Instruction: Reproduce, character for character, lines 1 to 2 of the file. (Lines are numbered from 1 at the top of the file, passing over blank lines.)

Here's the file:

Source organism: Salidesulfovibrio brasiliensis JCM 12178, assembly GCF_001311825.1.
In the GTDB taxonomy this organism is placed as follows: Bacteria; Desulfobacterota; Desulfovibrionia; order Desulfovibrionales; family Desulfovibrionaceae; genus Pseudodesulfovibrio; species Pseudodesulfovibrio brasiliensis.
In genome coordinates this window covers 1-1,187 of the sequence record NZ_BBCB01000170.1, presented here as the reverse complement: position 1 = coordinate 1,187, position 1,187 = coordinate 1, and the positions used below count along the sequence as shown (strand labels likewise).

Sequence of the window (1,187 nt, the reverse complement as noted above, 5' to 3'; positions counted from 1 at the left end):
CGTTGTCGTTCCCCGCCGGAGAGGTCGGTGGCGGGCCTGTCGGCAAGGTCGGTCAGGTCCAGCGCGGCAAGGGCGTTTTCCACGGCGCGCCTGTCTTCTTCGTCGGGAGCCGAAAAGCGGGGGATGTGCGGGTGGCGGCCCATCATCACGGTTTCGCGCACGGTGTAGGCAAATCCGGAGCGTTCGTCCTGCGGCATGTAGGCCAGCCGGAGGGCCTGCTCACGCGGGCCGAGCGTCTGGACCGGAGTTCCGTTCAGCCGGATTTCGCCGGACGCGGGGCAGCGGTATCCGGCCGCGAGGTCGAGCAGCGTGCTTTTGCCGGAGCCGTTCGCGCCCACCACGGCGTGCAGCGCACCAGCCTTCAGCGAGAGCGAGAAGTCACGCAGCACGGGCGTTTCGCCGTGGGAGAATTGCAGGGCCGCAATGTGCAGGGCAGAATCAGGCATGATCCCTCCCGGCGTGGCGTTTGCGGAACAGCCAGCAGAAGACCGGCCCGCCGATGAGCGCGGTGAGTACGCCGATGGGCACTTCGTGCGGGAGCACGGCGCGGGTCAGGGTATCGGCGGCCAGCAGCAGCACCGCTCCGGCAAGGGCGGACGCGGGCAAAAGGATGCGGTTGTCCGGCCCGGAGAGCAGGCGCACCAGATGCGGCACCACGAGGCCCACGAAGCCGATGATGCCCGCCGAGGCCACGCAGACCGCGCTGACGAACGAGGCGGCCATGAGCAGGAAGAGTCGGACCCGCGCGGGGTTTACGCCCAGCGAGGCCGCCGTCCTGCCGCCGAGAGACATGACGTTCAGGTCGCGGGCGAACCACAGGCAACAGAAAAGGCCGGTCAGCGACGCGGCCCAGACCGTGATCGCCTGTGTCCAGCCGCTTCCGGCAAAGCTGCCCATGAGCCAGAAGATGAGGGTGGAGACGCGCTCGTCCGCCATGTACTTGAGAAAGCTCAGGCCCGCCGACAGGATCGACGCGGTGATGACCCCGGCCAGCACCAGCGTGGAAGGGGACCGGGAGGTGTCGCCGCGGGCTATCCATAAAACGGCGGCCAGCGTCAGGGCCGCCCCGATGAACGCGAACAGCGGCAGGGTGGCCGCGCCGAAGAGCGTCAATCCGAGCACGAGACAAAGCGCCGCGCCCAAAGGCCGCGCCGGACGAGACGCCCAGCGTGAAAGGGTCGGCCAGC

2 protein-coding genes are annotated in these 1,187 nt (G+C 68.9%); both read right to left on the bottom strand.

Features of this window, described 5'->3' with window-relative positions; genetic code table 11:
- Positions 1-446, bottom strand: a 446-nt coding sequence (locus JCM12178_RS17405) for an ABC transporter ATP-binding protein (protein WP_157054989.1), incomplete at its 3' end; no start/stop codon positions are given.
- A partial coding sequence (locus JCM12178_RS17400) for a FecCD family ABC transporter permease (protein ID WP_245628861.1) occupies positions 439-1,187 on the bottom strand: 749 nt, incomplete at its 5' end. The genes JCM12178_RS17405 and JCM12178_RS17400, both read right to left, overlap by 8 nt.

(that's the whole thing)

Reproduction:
Source organism: Salidesulfovibrio brasiliensis JCM 12178, assembly GCF_001311825.1.
In the GTDB taxonomy this organism is placed as follows: Bacteria; Desulfobacterota; Desulfovibrionia; order Desulfovibrionales; family Desulfovibrionaceae; genus Pseudodesulfovibrio; species Pseudodesulfovibrio brasiliensis.